The occasion of St. Paul's writing again to the Corinthians, and deferring for the present to come unto them, is here intimated. There was an incestuous person in the church of Corinth, who had married his father's wife; if she were his own natural mother, the sin was most prodigious and unnatural, that the child of her womb should be the husband of her bed; if she were his mother-in-law, it was against the law of reverence, and an heinous sin for the son to uncover the father's nakedness. And it was an aggravation of the sin, that the person committing it was a Christian, a member, and, as some think, a minister of the church of Corinth. St. Paul, in his former epistle, 1Co_5:1 command them to excommunicate this incestuous person, which accordingly they did; and this spiritual physic, applied to the offender, had a good effect upon him; for being punished by the church, he punisheth himself; and being cast out of the church, he casts away his sin.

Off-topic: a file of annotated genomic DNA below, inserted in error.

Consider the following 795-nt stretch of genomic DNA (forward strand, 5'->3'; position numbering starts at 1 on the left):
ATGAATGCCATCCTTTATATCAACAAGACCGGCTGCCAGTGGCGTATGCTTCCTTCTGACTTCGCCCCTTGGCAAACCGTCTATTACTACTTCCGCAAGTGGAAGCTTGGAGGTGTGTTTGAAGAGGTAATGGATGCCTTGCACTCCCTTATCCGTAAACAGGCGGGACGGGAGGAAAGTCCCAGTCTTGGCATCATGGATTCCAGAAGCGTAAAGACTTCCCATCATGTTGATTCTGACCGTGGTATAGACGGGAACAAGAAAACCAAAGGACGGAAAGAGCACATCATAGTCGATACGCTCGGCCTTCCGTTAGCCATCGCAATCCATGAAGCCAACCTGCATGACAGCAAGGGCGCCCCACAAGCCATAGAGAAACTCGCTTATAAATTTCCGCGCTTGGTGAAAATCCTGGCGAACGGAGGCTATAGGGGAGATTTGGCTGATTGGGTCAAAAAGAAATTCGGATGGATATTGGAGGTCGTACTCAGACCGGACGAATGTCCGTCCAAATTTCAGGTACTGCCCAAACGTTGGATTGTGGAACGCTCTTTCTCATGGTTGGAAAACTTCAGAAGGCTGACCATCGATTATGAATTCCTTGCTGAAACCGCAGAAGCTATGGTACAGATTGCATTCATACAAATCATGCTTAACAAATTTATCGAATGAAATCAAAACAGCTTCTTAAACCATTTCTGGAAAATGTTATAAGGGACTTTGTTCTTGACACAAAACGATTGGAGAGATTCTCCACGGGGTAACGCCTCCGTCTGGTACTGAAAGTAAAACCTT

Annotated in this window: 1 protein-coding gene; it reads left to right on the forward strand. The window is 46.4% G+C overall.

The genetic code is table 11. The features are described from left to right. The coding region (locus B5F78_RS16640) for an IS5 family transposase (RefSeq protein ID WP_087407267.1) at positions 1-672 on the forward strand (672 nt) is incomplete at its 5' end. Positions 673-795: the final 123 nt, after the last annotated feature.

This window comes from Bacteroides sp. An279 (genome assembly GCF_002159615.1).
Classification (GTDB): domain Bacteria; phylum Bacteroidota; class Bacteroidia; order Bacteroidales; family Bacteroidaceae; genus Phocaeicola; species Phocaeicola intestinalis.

Happy is it, when the church's censures are so executed as to bring offenders to a sight and sense of their sins, in order to a deep humiliation and thorough reformation.
Now, says the apostle, I determined not to come to you in heaviness; that is, one great reason why I put off my coming amongst you might neither occasion sorrow, nor create heaviness, either to you or myself; for I delight not in censuring and chiding, when I can otherwise avoid it: For if I make you sorry, and myself with you, who is it that can make me glad, but he that is made sorry by me? that is, nothing can make me glad but the reformation of the fallen person.
Where note, That nothing adds so much to the joy and comfort of the ministers of Christ, as their recovery of revolted souls from under the empire and dominion of sin and Satan. We joy with them, and rejoice in God for them; we live as we see any of you stand fast in the Lord, we die as we see others stick fast in their sins.